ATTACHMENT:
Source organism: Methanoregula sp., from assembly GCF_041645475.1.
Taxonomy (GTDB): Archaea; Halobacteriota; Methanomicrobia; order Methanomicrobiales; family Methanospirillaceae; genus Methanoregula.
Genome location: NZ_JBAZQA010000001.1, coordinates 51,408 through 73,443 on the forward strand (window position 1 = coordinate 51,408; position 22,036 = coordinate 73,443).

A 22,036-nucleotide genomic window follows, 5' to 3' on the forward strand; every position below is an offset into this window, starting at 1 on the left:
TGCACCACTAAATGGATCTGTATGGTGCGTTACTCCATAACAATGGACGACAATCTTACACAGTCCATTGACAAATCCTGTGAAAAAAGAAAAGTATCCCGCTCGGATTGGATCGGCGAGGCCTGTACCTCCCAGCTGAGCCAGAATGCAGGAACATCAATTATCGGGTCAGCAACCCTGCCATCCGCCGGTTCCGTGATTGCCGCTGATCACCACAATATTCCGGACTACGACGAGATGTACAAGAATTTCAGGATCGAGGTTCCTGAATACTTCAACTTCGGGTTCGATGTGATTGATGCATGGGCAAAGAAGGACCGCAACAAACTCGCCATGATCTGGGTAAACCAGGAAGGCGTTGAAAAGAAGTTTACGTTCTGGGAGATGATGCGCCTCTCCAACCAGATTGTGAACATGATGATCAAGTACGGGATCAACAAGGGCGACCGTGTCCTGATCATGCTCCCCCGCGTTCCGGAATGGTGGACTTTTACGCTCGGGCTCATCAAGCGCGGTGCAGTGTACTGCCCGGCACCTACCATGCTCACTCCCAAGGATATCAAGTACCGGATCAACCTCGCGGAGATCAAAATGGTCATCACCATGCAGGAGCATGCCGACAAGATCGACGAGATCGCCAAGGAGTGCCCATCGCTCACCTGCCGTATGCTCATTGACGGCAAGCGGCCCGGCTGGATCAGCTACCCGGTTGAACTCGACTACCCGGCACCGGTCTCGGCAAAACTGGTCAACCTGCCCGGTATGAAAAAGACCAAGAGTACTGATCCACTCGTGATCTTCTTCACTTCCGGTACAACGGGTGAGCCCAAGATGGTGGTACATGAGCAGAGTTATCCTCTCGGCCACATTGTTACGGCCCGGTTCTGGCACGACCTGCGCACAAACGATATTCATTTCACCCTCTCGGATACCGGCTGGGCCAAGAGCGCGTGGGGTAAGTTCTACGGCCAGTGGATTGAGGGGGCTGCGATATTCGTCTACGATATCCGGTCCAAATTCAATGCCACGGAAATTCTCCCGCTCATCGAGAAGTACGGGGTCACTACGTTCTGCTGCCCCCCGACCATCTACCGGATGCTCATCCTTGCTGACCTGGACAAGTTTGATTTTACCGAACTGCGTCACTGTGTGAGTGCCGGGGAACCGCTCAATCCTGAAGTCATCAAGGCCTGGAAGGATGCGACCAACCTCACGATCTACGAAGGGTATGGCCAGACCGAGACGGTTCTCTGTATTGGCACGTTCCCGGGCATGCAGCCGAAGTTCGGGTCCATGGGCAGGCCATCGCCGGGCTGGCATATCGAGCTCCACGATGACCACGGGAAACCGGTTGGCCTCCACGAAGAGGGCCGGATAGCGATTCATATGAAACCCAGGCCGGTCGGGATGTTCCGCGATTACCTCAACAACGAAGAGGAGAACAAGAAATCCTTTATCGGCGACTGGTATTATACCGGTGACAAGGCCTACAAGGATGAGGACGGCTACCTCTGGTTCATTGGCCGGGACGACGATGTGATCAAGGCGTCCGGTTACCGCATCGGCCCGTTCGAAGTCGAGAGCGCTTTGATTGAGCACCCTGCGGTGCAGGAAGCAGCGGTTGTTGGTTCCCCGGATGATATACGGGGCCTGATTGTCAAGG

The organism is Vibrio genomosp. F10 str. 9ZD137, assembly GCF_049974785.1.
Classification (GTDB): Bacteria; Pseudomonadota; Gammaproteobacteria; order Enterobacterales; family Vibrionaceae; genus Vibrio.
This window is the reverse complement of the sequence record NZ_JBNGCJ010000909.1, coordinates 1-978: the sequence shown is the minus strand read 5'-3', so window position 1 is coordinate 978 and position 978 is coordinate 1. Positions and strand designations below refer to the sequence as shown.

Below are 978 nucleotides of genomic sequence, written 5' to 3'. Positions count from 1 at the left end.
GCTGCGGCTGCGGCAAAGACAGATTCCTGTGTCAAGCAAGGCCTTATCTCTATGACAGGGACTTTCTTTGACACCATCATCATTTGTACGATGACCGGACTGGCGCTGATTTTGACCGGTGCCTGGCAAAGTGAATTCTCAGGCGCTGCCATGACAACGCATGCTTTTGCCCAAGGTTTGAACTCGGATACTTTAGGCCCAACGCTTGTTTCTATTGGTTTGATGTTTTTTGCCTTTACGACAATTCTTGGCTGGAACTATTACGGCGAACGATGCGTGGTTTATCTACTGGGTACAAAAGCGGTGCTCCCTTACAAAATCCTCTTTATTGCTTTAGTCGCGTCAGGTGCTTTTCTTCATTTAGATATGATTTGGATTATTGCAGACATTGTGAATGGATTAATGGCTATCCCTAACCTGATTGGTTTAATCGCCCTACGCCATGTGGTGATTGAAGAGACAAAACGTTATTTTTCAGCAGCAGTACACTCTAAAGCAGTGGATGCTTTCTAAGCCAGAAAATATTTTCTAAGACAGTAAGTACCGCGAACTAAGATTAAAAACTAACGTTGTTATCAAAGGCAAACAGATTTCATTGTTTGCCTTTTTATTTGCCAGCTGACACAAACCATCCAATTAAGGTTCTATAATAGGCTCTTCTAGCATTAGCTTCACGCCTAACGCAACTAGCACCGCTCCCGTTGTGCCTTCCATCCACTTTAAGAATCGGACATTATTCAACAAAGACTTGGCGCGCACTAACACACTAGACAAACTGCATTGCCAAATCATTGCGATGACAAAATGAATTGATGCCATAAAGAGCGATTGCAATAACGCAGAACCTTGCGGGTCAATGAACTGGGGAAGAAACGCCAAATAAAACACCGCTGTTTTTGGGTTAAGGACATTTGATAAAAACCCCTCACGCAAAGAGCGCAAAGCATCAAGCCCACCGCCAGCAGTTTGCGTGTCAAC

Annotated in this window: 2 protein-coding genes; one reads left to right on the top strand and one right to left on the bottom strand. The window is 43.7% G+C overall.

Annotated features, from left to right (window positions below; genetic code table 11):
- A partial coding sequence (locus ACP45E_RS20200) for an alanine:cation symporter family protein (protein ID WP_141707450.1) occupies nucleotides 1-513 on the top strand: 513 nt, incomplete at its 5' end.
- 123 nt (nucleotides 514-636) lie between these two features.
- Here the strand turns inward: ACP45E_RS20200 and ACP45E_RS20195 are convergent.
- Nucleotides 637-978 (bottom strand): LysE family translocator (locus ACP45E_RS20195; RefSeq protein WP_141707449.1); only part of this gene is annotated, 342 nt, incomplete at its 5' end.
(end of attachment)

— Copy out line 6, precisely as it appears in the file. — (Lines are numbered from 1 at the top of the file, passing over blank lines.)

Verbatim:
The organism is Vibrio genomosp. F10 str. 9ZD137, assembly GCF_049974785.1.